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On New Year's Eve in the North Atlantic, guests are celebrating in the ballroom of the luxury cruise ship Poseidon on route to New York, when a rogue wave hits the ship. While some survivors wait for rescue, professional gambler Dylan Johns (Josh Lucas) tests the odds and sets off to make his own escape. Nine year old Conor (Jimmy Bennett) asks that he and his mother Maggie (Jacinda Barrett) come too. Ex fireman Robert Ramey (Kurt Russell) is not far behind, with his daughter Jennifer (Emmy Rossum) and her fiancé Christian (Mike Vogel). Stowaway (Mia Maestro), the heartbroken and suicidal Nelson (Richard Dreyfuss) and a waiter who knows the ship's layout (Freddy Rodriguez) also join the group, as Dylan leads them upwards to the surface - if the sinking ship and exploding gases don't get them first.

Review by Louise Keller:
When The Poseidon Adventure was released in 1976, based on Paul Gallico's novel, it was called a disaster movie, joining others such as Earthquake in 1974 and the Airport movies in 1970, 1975 and 1977. Audiences have always been partial to watching distress unfolding; they can relate to bad things happening and it is especially comforting to feel the adrenalin rush in the comfort of a cinema or home entertainment environment.

Whether or not this story of a luxury ocean liner that capsizes mid ocean on New Year's Eve needs to be retold is debatable, but Wolfgang Petersen's big budget watery affair works on some levels. Superb technically with no cost spared on the special effects, Poseidon floats on its budget and mostly satisfies, despite a tired storyline and a script whose inane and predictable lines will make you squirm. 'Help me, please,'; 'It's just dead people, right?'; 'Get back sweetie, don't look down'; 'God rest our souls'; 'We can do this'; 'It's all right baby'; 'Did you miss me?'

There's a marvellous opening shot in which with one spine-tingling swoop, the camera spies Josh Lucas' Dylan Johns jogging, before zooming up, around the front of the ship and over the top deck Jacuzzi where Dylan looks up to see a spectacular sunset. (It's all CG (but you would never know), and matches John Seale's superb and real cinematography. The introductions to the characters with whom we are going to spend the next 98 minutes are mercifully short, and the moment of impact is dramatic and impressive, when the massive wave curls around the liner as if it were a surfer riding submerged. It's with fascination rather than terror that we watch and the sequences with the most tension are the underwater ones. I held my breath a few times, testing my lung capacity with those of the actors, reminding myself when I did not score very well, that I was up against Hollywood and the actors are always made to look good.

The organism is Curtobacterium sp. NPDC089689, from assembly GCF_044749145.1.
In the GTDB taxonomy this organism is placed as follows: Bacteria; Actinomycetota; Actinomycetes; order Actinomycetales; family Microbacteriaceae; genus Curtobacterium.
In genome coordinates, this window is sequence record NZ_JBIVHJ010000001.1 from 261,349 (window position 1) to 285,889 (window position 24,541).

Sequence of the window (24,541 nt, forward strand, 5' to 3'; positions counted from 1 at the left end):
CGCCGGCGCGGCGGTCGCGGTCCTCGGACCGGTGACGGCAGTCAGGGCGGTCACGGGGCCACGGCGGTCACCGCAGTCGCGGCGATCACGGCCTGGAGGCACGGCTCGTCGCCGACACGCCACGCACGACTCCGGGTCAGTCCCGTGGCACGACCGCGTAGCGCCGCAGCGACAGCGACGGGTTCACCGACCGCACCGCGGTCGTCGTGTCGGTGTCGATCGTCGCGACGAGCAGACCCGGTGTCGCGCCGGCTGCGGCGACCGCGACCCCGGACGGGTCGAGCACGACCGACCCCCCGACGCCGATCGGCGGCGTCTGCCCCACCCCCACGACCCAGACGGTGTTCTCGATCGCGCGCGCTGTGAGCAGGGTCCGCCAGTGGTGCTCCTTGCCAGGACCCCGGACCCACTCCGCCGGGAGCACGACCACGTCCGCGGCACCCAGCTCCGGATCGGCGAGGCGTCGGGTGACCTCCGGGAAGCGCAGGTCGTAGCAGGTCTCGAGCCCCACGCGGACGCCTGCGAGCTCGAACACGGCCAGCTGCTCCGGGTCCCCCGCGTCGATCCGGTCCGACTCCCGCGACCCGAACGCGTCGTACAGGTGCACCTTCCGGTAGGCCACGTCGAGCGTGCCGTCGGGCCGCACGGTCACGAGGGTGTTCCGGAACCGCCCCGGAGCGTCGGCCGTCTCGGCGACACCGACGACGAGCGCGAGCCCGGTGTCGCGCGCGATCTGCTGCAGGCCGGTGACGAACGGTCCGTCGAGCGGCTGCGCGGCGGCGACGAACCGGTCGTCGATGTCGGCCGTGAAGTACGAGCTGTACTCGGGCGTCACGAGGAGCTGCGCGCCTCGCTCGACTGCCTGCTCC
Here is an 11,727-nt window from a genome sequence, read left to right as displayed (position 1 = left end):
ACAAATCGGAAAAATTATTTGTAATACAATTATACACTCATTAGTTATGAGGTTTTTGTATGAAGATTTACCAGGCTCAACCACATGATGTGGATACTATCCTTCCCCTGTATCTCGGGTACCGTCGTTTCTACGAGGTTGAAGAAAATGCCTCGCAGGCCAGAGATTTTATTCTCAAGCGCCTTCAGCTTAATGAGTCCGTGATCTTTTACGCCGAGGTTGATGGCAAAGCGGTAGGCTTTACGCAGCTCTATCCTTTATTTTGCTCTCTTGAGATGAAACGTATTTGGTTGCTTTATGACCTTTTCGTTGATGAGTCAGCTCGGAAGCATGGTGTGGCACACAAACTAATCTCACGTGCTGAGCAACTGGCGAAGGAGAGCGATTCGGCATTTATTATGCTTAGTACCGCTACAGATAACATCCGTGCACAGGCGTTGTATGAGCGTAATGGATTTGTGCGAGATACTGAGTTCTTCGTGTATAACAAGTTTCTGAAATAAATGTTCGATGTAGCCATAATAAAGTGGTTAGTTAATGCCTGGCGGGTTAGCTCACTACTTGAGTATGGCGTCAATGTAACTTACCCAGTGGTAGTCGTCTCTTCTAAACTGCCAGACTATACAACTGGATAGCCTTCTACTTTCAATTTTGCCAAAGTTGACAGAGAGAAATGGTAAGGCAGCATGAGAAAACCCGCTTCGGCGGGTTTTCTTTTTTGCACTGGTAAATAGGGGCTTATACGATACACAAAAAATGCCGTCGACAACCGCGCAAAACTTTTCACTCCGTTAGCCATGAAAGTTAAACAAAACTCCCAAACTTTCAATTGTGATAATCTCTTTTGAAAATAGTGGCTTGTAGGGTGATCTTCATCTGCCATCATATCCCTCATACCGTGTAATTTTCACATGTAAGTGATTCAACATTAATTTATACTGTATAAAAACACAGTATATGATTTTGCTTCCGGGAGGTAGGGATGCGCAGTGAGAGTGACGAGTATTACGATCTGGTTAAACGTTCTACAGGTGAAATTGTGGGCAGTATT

Having said that, I am full of admiration for the cast, who endured being submerged underwater and stuck in claustrophobic tunnels for much of the film's running time. Kurt Russell is good value as the heroic, former fireman, Emmy Rossum lovely as his love-struck daughter and Josh Lucas at his best in the action scenes. Australian actress Jacinda Barrett does a fine job, and her strapless black dress successfully defies gravity throughout the wash. Not all the characters make it, of course, but we know that the rescue will come eventually to the little band that does. A little gripe about the music, which is sound on its own terms, but signals only too readily how we should feel and when we should feel it.

Poseidon is pretty much what you would expect - a slick result from technical prowess, aimed for a popcorn audience.

Review by Andrew L. Urban:
It's exactly what you expect from the director of Das Boot, in which a submarine and her crew face a death-defying struggle to survive underwater hazards. And the man who created The Perfect Storm on screen ... which was also shot by Australia's John Seale, as is this film, much to its advantage.

Poseidon (like its predecessor, The Poseidon Adventure) is a disaster movie in which characters define themselves simply by their actions and interactions. It's perhaps the simplest forms of drama, and the most resistant to subtlety. But it comes ready made with dramatic tension to burn, which keeps this film afloat a lot longer than its critics will have you believe. The dialogue is often bilge water, but this is not a film you see for the dialogue.

The two primary actors who bring emotional connection to their roles are Emmy Rossum of Phantom fame, and Kurt Russell, surprisingly enough. Little Jimmy Bennett is terrific, too while Richard Drefuss and Mia Maestro also help out in the vulnerability stakes (Dreyfuss plays the broken hearted half of a gay couple).

But the real stars of the film are the CG artists who created the whole ship; none of the exteriors are real, and the seamless effects are a significant element in taking us into the dangerous heart of the catastrophe. Tension begins to build fairly early and never lets up: Wolfgang Petersen's direction is focused and the production designers have created a searingly realistic hellhole of the upside down Poseidon, with flash fires, explosive water and crushing cascades of broken stuff. If it's these kinds of thrills you're after, Wolfgang is your man.

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(US, 2006)

CAST: Josh Lucas, Kurt Russell, Jacinda Barrett, Richard Dreyfuss, Jimmy Bennett, Emmy Rossum, Mike Vogel, Mía Maestro

PRODUCER: Mike Fleiss, Akiva Goldsman, Duncan Henderson, Wolfgang Petersen

DIRECTOR: Wolfgang Petersen

SCRIPT: Mark Protosevich (novel by Paul Gallico)


EDITOR: Peter Honess

MUSIC: Klaus Badelt


RUNNING TIME: 99 minutes



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